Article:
In the most dangerous escalation of the war between NATO and Russia to date, the United States will provide 50 M1 Abrams main battle tanks to Ukraine, as part of a deployment of NATO tanks that could number in the hundreds, according to reports in the New York Times and Wall Street Journal.
Germany also plans to announce that it will send over a dozen Leopard 2 main battle tanks to Ukraine, paving the way for multiple NATO countries, including Poland and the Baltic states, to send their own German-made main battle tanks into combat. Ukrainian officials have suggested that over 100 Leopard 2 tanks will be sent by the NATO countries.
These measures make it clear that the war is not merely a proxy war, but an open conflict between NATO and Russia, threatening incalculable consequences for humanity.
The Abrams and Leopard 2, which are twice the weight of the Sherman and T34 battle tanks of World War II, are the successor to Nazi Germany’s Tiger heavy tanks that were thrown against the Soviet Union during Operation Barbarossa.
Altogether, the Telegraph estimated that the US and its allies are “poised to send nearly 200 battle tanks to Ukraine.”
These announcements follow the deployment, according to the Pentagon, of “about 900 armored personnel carriers to Ukraine,” including the Bradley, Stryker, and Marder infantry fighting vehicles.
Poland formally announced that it intends to send Leopard 2 tanks to Ukraine on Tuesday. Formal announcements by the United States and Germany that they will send their own tanks are expected Wednesday.
In addition, the New York Times reported plans by the Pentagon to increase the production of artillery shells five-fold. The report cited documents from the US army calling for “the most aggressive modernization effort in nearly 40 years.”
As a result of the expansion, the US army plans to produce 90,000 artillery shells per month, up from 14,000, through the production of new factories and logistics hubs throughout the country.
The announcements follow the declaration by Defense Secretary Lloyd Austin and Chairman of the Joint Chiefs of Staff General Mark Milley that the NATO-backed Ukrainian proxy force would “go on the offensive” in the coming period.
Milley defined the US’s goal as being to “liberate Russian-occupied Ukraine” and to “liberate the occupied areas.”
Amid the announcements, the actual goals of the US military are coming into clearer view. Washington Post reporter Max Boot, who accompanied Austin to Ramstein Air Base, reported that “Austin told me that a ‘realistic goal for this year’ would be for the Ukrainians to cut the ‘land bridge’ between Crimea and Russia that Russian President Vladimir Putin’s forces occupied last year.”
The realization of this military aim would require a blitzkrieg combined-arms style offensive, in which Russian forces would be pulverized and a string of cities in Southern Ukraine captured, according to US war planners quoted by the New York Times.
“Ukraine could use Bradleys to move forces down major roads, such as the M14, which connects Kherson, Melitopol and Mariupol,” said Seth G. Jones of the Center for Strategic and International Studies, according to the Times.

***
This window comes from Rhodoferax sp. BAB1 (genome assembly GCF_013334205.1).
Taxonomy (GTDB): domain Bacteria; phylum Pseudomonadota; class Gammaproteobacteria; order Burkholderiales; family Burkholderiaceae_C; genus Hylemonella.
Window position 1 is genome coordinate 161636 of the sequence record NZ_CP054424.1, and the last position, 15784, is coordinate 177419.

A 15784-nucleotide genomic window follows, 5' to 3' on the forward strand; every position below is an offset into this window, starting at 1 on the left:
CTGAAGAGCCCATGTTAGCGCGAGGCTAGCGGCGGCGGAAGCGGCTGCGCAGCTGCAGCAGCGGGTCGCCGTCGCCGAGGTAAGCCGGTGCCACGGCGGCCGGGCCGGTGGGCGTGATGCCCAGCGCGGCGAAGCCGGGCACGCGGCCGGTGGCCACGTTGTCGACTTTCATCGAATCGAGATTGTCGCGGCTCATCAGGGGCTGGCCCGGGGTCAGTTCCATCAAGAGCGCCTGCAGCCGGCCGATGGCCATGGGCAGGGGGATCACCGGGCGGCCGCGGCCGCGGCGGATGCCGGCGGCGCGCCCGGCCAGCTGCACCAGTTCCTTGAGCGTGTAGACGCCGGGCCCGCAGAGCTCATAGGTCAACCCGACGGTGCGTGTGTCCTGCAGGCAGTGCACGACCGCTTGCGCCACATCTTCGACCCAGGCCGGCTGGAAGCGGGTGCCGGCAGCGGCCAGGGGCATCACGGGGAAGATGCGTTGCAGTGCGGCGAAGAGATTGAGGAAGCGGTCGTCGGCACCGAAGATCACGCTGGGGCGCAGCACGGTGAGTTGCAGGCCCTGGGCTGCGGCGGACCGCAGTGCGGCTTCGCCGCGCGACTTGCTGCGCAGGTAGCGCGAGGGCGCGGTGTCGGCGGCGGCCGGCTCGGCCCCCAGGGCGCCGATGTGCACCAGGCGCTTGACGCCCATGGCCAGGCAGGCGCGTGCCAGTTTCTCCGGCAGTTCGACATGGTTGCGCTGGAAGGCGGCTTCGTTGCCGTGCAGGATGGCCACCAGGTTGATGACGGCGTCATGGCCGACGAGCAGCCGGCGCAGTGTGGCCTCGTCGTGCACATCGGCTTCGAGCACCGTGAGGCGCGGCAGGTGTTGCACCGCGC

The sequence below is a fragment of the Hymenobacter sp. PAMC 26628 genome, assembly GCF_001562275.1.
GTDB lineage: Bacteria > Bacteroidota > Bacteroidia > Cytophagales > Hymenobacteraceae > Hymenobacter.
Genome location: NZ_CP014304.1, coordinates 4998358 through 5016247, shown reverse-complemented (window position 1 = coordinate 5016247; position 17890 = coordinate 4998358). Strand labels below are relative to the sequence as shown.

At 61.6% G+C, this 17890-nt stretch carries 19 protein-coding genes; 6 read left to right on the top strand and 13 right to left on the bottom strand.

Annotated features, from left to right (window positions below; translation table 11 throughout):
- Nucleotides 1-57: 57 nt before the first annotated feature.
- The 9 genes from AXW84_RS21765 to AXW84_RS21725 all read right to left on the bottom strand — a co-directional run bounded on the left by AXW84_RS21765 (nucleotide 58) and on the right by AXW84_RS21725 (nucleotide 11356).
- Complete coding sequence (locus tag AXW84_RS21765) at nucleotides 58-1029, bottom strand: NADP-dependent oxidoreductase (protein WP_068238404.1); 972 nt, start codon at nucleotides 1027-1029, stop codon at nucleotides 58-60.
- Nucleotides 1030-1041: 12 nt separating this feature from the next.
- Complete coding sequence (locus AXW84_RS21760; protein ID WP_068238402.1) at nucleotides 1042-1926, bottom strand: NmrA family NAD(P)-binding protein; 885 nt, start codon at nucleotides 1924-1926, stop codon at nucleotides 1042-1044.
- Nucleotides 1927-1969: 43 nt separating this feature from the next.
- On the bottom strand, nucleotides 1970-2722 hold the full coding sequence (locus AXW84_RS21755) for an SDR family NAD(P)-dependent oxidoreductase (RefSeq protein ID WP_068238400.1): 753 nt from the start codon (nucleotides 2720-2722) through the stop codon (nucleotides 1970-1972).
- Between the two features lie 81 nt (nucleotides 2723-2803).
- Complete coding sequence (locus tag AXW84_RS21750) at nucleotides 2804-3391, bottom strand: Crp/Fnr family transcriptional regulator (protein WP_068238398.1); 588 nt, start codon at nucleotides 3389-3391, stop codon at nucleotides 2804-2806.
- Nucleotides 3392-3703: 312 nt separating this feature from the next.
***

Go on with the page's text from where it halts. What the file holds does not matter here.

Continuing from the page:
The massive commitment of tanks and armored vehicles pledged by the NATO powers in recent weeks would be just a down payment on the level of direct NATO involvement required to achieve the United States’ sweeping war aims.
In perhaps the most troubling element of the reporting that took place Tuesday, the Washington Post concluded its report on the dispatch of Abrams tanks by noting the earlier statement by the Pentagon:
A senior U.S. defense official … said that sending even one Abrams was out of the question. It is hard for the United States to maintain the Abrams tanks and their sophisticated turbine engine, the official said, speaking on the condition of anonymity because of the issue’s sensitivity.
For the Ukrainians, the official said, it would be impossible.
Nothing has changed about the logistical requirements of fielding the M1 Abrams tank. If it is “impossible” for the Ukrainian military to operate this weapon, the dispatch of the M1 Abrams to Ukraine is merely a stepping stone to direct NATO involvement in the conflict. As the WSWS wrote following the Ramstein summit:
As the immense challenges posed by the new American strategy emerge in the coming months, and as the death toll among Ukrainian troops rises, the demand will inevitably be made for the direct deployment of NATO troops in the war. This would mean that American and Russian soldiers would be shooting at each other in the first general engagement between nuclear-armed states in history.
With apt timing, on Tuesday the Bulletin of the Atomic Scientists moved its “Doomsday Clock” forward, declaring, “The Clock now stands at 90 seconds to midnight—the closest to global catastrophe it has ever been.”
In a testament to the immense danger of the situation, Boot, in his account of Austin’s trip to Ramstein Air Base, wrote: “The defense secretary and his staff left Washington early on Wednesday morning aboard an Air Force E-4B, a.k.a. the ‘doomsday plane,’ a variant of the Boeing 747 built in 1973 to allow the president to run the U.S. government in the event of nuclear war.”
Photo: Abrams battle tanks stand on rail cars in Lithuania, near the Russian border, in 2019 © AP Photo.
Source: World Socialist Web Site.